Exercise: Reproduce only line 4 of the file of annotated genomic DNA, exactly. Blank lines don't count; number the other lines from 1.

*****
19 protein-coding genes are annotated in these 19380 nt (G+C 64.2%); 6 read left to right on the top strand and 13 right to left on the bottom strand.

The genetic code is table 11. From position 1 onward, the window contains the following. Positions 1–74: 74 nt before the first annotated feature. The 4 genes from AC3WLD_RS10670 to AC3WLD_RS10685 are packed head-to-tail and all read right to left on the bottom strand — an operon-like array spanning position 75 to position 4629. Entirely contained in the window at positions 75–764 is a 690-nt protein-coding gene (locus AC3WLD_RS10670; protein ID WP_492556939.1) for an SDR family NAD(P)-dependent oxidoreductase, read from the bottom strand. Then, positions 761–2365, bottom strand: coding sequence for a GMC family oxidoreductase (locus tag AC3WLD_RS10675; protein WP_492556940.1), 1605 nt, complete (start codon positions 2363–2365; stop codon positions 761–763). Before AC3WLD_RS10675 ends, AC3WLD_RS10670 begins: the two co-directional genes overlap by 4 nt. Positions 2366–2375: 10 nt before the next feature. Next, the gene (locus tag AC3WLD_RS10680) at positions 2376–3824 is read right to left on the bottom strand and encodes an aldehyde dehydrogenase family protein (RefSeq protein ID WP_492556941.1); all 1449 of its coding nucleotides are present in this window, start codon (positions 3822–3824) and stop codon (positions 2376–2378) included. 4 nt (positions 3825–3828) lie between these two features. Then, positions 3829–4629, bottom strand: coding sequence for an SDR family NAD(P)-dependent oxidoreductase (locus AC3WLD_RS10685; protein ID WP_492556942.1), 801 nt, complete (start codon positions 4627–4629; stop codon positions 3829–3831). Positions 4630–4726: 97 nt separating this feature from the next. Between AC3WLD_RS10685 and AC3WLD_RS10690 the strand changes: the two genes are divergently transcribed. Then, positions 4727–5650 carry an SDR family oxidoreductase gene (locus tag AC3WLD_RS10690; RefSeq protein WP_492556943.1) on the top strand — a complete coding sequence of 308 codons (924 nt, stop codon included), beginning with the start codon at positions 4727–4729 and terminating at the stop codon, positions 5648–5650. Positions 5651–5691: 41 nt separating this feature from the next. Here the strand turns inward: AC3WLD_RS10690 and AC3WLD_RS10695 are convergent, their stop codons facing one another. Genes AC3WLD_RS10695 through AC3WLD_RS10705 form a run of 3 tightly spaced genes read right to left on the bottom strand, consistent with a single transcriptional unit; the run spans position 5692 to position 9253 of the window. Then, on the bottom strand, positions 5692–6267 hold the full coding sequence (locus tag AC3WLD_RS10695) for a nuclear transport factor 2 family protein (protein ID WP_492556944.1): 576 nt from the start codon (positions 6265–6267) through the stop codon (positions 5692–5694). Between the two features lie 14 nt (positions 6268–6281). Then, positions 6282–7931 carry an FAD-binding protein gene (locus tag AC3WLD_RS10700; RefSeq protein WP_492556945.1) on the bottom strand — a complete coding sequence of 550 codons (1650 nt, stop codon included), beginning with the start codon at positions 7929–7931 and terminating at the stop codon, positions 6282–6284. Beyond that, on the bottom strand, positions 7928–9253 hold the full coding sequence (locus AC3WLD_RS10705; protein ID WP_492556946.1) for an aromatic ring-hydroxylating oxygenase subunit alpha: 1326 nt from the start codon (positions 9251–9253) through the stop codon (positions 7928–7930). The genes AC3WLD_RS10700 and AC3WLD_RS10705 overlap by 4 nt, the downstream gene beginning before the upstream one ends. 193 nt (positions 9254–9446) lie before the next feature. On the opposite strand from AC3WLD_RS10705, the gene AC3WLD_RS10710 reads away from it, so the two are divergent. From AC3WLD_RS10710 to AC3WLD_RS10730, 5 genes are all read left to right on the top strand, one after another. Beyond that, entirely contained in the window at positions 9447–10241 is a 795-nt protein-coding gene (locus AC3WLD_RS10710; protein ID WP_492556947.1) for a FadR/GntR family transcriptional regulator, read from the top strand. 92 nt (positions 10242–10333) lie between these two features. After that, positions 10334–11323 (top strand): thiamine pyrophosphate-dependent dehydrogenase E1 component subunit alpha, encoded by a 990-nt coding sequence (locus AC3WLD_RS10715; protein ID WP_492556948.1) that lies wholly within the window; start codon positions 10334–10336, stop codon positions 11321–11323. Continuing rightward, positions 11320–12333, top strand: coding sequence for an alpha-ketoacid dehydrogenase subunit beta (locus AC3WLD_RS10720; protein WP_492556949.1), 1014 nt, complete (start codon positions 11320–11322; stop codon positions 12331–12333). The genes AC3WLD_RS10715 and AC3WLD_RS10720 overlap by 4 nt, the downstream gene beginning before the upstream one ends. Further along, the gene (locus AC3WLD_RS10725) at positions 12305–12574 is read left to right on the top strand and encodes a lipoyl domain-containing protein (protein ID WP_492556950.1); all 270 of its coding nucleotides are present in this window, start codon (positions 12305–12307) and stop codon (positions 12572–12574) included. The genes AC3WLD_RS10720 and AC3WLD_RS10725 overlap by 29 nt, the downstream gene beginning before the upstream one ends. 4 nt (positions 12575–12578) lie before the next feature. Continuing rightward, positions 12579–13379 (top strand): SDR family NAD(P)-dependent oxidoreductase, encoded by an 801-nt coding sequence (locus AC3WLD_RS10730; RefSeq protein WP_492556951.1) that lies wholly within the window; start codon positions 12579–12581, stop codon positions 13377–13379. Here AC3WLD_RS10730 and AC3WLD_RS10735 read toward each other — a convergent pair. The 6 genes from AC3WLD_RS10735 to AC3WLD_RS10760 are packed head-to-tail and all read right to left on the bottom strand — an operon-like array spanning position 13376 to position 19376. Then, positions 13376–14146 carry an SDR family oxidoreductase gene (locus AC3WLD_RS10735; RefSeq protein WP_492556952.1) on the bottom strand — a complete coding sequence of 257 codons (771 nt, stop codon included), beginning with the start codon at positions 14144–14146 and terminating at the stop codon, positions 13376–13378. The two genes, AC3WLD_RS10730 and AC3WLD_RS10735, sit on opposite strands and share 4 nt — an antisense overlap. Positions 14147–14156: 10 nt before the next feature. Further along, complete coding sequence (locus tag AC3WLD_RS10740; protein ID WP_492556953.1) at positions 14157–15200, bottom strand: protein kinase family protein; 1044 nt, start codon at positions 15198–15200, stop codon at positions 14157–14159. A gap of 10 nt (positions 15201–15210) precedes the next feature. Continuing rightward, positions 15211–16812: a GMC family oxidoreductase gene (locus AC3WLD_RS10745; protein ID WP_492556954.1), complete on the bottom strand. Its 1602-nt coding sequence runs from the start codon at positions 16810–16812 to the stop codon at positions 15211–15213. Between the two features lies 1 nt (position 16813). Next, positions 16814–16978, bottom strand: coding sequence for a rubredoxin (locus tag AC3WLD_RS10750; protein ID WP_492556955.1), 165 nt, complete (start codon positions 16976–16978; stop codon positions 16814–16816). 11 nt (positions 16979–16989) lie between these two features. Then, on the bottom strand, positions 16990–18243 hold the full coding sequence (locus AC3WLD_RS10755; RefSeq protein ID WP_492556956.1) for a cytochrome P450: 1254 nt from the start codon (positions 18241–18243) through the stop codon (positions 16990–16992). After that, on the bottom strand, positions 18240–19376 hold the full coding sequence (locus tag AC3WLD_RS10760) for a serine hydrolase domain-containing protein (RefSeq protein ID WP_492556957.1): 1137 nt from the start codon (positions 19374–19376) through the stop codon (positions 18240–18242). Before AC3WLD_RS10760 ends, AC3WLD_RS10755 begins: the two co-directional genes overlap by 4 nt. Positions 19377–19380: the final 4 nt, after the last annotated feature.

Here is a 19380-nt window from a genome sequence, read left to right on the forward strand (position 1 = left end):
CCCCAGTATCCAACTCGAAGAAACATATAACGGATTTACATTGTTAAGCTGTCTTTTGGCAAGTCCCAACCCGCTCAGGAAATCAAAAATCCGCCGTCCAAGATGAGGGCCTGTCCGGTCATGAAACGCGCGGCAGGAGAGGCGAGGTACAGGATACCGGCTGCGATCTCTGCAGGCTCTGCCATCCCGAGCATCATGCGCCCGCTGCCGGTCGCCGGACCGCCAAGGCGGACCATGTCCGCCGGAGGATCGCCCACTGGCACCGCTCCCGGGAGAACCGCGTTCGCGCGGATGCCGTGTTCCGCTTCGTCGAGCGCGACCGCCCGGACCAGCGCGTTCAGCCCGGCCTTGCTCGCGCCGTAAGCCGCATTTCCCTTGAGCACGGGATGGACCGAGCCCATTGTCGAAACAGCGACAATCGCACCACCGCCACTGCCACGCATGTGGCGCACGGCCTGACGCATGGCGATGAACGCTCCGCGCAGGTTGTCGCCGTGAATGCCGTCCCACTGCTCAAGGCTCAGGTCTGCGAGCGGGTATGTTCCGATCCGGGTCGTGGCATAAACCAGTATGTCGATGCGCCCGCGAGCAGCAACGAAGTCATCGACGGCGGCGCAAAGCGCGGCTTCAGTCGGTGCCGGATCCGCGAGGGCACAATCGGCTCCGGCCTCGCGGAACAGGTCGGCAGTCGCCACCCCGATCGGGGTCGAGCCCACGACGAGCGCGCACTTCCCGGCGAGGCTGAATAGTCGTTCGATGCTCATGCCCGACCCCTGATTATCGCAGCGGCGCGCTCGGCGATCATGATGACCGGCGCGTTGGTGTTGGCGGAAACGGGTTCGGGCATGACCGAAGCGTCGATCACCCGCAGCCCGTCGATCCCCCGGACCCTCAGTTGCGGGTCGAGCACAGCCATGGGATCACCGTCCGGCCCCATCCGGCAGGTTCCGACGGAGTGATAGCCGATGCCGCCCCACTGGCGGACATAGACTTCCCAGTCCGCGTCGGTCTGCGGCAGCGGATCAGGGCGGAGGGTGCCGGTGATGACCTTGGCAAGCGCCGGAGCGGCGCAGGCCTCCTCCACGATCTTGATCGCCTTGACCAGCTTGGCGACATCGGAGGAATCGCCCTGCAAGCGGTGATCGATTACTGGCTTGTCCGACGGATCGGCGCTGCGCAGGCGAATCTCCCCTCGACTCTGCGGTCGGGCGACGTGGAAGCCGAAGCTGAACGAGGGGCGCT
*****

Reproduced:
CCCCAGTATCCAACTCGAAGAAACATATAACGGATTTACATTGTTAAGCTGTCTTTTGGCAAGTCCCAACCCGCTCAGGAAATCAAAAATCCGCCGTCCAAGATGAGGGCCTGTCCGGTCATGAAACGCGCGGCAGGAGAGGCGAGGTACAGGATACCGGCTGCGATCTCTGCAGGCTCTGCCATCCCGAGCATCATGCGCCCGCTGCCGGTCGCCGGACCGCCAAGGCGGACCATGTCCGCCGGAGGATCGCCCACTGGCACCGCTCCCGGGAGAACCGCGTTCGCGCGGATGCCGTGTTCCGCTTCGTCGAGCGCGACCGCCCGGACCAGCGCGTTCAGCCCGGCCTTGCTCGCGCCGTAAGCCGCATTTCCCTTGAGCACGGGATGGACCGAGCCCATTGTCGAAACAGCGACAATCGCACCACCGCCACTGCCACGCATGTGGCGCACGGCCTGACGCATGGCGATGAACGCTCCGCGCAGGTTGTCGCCGTGAATGCCGTCCCACTGCTCAAGGCTCAGGTCTGCGAGCGGGTATGTTCCGATCCGGGTCGTGGCATAAACCAGTATGTCGATGCGCCCGCGAGCAGCAACGAAGTCATCGACGGCGGCGCAAAGCGCGGCTTCAGTCGGTGCCGGATCCGCGAGGGCACAATCGGCTCCGGCCTCGCGGAACAGGTCGGCAGTCGCCACCCCGATCGGGGTCGAGCCCACGACGAGCGCGCACTTCCCGGCGAGGCTGAATAGTCGTTCGATGCTCATGCCCGACCCCTGATTATCGCAGCGGCGCGCTCGGCGATCATGATGACCGGCGCGTTGGTGTTGGCGGAAACGGGTTCGGGCATGACCGAAGCGTCGATCACCCGCAGCCCGTCGATCCCCCGGACCCTCAGTTGCGGGTCGAGCACAGCCATGGGATCACCGTCCGGCCCCATCCGGCAGGTTCCGACGGAGTGATAGCCGATGCCGCCCCACTGGCGGACATAGACTTCCCAGTCCGCGTCGGTCTGCGGCAGCGGATCAGGGCGGAGGGTGCCGGTGATGACCTTGGCAAGCGCCGGAGCGGCGCAGGCCTCCTCCACGATCTTGATCGCCTTGACCAGCTTGGCGACATCGGAGGAATCGCCCTGCAAGCGGTGATCGATTACTGGCTTGTCCGACGGATCGGCGCTGCGCAGGCGAATCTCCCCTCGACTCTGCGGTCGGGCGACGTGGAAGCCGAAGCTGAACGAGGGGCGCT